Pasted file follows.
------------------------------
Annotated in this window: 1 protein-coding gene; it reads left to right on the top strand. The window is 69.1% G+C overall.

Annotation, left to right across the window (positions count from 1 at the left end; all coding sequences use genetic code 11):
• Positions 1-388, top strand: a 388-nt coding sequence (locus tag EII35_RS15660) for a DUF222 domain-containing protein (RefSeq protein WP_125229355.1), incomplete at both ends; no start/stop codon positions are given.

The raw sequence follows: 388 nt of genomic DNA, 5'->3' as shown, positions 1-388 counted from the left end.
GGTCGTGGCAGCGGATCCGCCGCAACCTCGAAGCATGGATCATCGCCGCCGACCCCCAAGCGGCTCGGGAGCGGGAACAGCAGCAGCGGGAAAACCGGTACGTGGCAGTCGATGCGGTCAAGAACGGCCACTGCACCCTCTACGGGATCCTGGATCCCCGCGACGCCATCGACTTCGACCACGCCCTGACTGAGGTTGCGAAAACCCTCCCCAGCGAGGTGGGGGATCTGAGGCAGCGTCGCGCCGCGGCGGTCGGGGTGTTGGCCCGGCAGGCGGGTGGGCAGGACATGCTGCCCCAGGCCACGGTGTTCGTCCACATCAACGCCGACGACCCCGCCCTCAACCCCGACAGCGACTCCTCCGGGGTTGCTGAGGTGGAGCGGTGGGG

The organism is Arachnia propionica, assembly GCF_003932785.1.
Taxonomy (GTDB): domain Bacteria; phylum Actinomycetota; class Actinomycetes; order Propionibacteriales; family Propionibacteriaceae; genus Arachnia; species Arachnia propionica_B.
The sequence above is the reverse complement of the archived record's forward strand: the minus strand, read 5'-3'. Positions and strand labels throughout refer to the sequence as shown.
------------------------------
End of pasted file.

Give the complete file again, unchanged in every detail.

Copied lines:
Annotated in this window: 1 protein-coding gene; it reads left to right on the top strand. The window is 69.1% G+C overall.

Annotation, left to right across the window (positions count from 1 at the left end; all coding sequences use genetic code 11):
• Positions 1-388, top strand: a 388-nt coding sequence (locus tag EII35_RS15660) for a DUF222 domain-containing protein (RefSeq protein WP_125229355.1), incomplete at both ends; no start/stop codon positions are given.

The raw sequence follows: 388 nt of genomic DNA, 5'->3' as shown, positions 1-388 counted from the left end.
GGTCGTGGCAGCGGATCCGCCGCAACCTCGAAGCATGGATCATCGCCGCCGACCCCCAAGCGGCTCGGGAGCGGGAACAGCAGCAGCGGGAAAACCGGTACGTGGCAGTCGATGCGGTCAAGAACGGCCACTGCACCCTCTACGGGATCCTGGATCCCCGCGACGCCATCGACTTCGACCACGCCCTGACTGAGGTTGCGAAAACCCTCCCCAGCGAGGTGGGGGATCTGAGGCAGCGTCGCGCCGCGGCGGTCGGGGTGTTGGCCCGGCAGGCGGGTGGGCAGGACATGCTGCCCCAGGCCACGGTGTTCGTCCACATCAACGCCGACGACCCCGCCCTCAACCCCGACAGCGACTCCTCCGGGGTTGCTGAGGTGGAGCGGTGGGG

The organism is Arachnia propionica, assembly GCF_003932785.1.
Taxonomy (GTDB): domain Bacteria; phylum Actinomycetota; class Actinomycetes; order Propionibacteriales; family Propionibacteriaceae; genus Arachnia; species Arachnia propionica_B.
The sequence above is the reverse complement of the archived record's forward strand: the minus strand, read 5'-3'. Positions and strand labels throughout refer to the sequence as shown.